Banking low over the trees, the small quadcopter slows and begins a gradual climb. Rising above the roof, it hovers in place for a moment before flying over a fountain in the courtyard and sweeping along the edge of a swimming pool.
Welcome to the modern world of real estate.
Drone photography and videos and sophisticated software programs are seeing increased use among Realtors looking to up their game with eye-catching visuals that will help sell homes.
“Drones can be used on all kinds of properties,” said Bob Gonsalves, president and CEO of the U.S. Association of Unmanned Aerial Videographers, a membership association focused on the needs of commercial UAV operators.
“It allows real estate agents to show off properties in a very unique way that you couldn’t have done several years ago,” he said.
Actually, it could have been done it back then.
“You would have hired a pilot to fly a helicopter, and that would have probably cost $2,000 for a couple of hours,” Gonsalves said. “What has changed over the years is the affordability of drones. Now you can buy a DJI Mavic Pro Quadcopter with high resolution from Best Buy for about $1,000.”
About half of his association’s 6,000 members use their drones for real estate purposes, Gonsalves said. It’s no wonder because Multiple Listing Service statistics show that homes with aerial images sell 68 percent faster than houses that are marketed using standard photos.
Industry research firm RIS Media additionally notes that 73 percent of homeowners say that they’re more likely to list with a real estate agent who uses video to market their home.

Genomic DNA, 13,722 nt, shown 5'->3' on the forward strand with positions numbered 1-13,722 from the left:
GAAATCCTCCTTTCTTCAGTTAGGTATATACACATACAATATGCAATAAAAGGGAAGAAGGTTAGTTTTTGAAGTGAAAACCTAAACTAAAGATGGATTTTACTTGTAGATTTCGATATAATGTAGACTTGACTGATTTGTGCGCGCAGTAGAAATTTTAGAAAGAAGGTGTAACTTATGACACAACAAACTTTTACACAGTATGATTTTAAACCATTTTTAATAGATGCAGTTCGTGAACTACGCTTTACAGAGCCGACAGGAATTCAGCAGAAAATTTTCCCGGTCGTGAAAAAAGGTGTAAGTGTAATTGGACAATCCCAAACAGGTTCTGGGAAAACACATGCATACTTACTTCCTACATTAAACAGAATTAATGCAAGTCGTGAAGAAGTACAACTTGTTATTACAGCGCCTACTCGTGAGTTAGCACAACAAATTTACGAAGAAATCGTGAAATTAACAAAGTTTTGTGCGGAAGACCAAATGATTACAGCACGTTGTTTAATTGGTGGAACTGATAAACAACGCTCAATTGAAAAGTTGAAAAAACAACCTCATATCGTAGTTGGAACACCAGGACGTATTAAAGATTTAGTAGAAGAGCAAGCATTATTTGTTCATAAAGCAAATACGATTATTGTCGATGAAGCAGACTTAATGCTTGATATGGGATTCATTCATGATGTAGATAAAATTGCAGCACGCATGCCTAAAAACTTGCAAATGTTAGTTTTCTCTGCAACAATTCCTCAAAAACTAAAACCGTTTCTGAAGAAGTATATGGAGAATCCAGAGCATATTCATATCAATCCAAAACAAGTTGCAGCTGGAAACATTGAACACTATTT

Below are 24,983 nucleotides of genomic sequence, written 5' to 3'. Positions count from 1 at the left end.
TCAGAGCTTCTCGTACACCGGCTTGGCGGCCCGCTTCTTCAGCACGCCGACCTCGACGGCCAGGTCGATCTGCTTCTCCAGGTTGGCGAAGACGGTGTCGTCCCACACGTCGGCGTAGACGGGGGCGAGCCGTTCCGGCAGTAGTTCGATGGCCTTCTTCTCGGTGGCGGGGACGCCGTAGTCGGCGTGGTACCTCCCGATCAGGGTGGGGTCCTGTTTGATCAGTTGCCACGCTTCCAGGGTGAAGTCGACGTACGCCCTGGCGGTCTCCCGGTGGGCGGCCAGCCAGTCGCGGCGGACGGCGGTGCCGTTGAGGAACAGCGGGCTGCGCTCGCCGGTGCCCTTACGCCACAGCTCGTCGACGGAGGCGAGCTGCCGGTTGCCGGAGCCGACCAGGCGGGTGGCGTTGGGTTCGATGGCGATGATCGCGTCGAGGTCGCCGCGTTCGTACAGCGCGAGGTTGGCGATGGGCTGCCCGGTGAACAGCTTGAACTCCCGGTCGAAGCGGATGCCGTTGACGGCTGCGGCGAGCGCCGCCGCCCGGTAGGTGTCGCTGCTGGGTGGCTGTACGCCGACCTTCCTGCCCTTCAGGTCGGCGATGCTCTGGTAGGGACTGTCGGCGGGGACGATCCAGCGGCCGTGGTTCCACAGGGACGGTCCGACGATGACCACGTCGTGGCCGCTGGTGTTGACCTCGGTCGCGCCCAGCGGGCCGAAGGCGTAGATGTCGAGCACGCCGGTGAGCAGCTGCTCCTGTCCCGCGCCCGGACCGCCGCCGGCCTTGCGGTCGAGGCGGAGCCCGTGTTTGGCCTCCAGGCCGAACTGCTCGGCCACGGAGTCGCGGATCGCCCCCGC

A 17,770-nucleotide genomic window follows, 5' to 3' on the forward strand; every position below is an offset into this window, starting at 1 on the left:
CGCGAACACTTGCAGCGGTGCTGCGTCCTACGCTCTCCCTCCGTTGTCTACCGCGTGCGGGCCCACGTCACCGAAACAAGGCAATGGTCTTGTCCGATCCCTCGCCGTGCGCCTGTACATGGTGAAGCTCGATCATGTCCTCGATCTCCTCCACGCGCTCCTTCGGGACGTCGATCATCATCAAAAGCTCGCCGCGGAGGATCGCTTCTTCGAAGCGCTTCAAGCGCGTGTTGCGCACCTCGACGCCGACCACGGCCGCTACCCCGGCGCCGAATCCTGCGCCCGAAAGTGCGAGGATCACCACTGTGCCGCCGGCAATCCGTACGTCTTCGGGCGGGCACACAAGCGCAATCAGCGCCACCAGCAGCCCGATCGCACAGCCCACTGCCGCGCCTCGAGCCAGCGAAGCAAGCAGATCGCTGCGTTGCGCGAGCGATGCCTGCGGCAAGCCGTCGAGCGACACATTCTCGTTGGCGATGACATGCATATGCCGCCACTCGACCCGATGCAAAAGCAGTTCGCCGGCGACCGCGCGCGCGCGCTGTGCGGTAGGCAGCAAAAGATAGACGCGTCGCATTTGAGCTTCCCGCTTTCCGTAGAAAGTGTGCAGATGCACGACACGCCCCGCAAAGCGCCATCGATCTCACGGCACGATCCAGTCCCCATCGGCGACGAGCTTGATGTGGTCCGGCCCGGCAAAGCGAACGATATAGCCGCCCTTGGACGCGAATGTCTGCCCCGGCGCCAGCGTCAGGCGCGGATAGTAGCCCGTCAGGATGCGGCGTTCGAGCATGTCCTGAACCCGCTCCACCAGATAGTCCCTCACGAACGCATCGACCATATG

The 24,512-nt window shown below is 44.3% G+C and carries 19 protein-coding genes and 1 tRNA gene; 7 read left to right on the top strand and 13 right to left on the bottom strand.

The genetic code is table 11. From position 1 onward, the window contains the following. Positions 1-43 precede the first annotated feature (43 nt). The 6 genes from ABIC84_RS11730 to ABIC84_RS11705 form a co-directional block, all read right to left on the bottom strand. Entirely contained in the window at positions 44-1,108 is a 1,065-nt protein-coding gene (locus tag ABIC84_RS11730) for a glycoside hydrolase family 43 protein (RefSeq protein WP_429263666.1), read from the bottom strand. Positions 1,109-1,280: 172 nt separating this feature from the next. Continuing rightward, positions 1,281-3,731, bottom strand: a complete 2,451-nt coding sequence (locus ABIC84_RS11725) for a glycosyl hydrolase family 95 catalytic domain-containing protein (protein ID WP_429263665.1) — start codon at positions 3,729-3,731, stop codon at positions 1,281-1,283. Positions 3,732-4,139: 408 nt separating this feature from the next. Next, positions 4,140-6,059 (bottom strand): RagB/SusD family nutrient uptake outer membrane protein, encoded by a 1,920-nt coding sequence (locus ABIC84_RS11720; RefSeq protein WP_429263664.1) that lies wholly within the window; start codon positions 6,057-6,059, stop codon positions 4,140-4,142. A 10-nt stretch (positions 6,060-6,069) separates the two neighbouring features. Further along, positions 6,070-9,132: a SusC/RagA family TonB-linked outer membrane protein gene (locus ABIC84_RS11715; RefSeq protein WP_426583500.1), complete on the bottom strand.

Chad Z. King, who owns a Los Angeles-based aerial photography business called A Bird’s Eye, got in on the ground floor, so to speak. In fact, King figures he was among the first to utilize drones to showcase homes.
“I started doing aerial photography with a miniature remote-controlled helicopter in 2009,” he said. “We mounted a Nikon D7000 camera on it. Back then that was the best that Nikon offered. We didn’t have a downlink, so we just sort of winged it. We’d land it and take a look at the footage and say, ‘OK, we need to get further out,’ or ‘we need to angle it down a little more.’ We did it that way for about three years.”
The company has since refined its aerial productions, which now serve both the real estate world and the movie industry. These days, King’s drone videos are used to showcase high-profile homes like…